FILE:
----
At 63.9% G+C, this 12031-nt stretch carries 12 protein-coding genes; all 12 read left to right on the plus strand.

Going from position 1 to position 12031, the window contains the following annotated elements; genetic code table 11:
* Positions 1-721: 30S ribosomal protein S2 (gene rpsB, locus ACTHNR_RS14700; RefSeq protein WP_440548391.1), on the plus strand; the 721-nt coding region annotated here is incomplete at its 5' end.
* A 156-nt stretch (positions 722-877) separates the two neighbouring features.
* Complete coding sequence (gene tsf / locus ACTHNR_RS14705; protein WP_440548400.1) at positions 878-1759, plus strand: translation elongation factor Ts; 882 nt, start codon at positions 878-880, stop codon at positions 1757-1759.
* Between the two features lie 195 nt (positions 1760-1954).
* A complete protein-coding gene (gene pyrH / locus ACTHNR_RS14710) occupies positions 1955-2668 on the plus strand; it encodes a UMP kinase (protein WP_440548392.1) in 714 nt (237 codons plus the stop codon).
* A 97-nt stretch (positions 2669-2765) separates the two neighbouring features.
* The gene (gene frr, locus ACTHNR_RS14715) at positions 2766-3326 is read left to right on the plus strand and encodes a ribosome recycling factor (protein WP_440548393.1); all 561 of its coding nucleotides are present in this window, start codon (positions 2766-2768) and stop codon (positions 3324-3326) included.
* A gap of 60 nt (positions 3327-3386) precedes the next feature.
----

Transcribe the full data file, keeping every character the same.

At 63.9% G+C, this 12031-nt stretch carries 12 protein-coding genes; all 12 read left to right on the plus strand.

Going from position 1 to position 12031, the window contains the following annotated elements; genetic code table 11:
* Positions 1-721: 30S ribosomal protein S2 (gene rpsB, locus ACTHNR_RS14700; RefSeq protein WP_440548391.1), on the plus strand; the 721-nt coding region annotated here is incomplete at its 5' end.
* A 156-nt stretch (positions 722-877) separates the two neighbouring features.
* Complete coding sequence (gene tsf / locus ACTHNR_RS14705; protein WP_440548400.1) at positions 878-1759, plus strand: translation elongation factor Ts; 882 nt, start codon at positions 878-880, stop codon at positions 1757-1759.
* Between the two features lie 195 nt (positions 1760-1954).
* A complete protein-coding gene (gene pyrH / locus ACTHNR_RS14710) occupies positions 1955-2668 on the plus strand; it encodes a UMP kinase (protein WP_440548392.1) in 714 nt (237 codons plus the stop codon).
* A 97-nt stretch (positions 2669-2765) separates the two neighbouring features.
* The gene (gene frr, locus ACTHNR_RS14715) at positions 2766-3326 is read left to right on the plus strand and encodes a ribosome recycling factor (protein WP_440548393.1); all 561 of its coding nucleotides are present in this window, start codon (positions 2766-2768) and stop codon (positions 3324-3326) included.
* A gap of 60 nt (positions 3327-3386) precedes the next feature.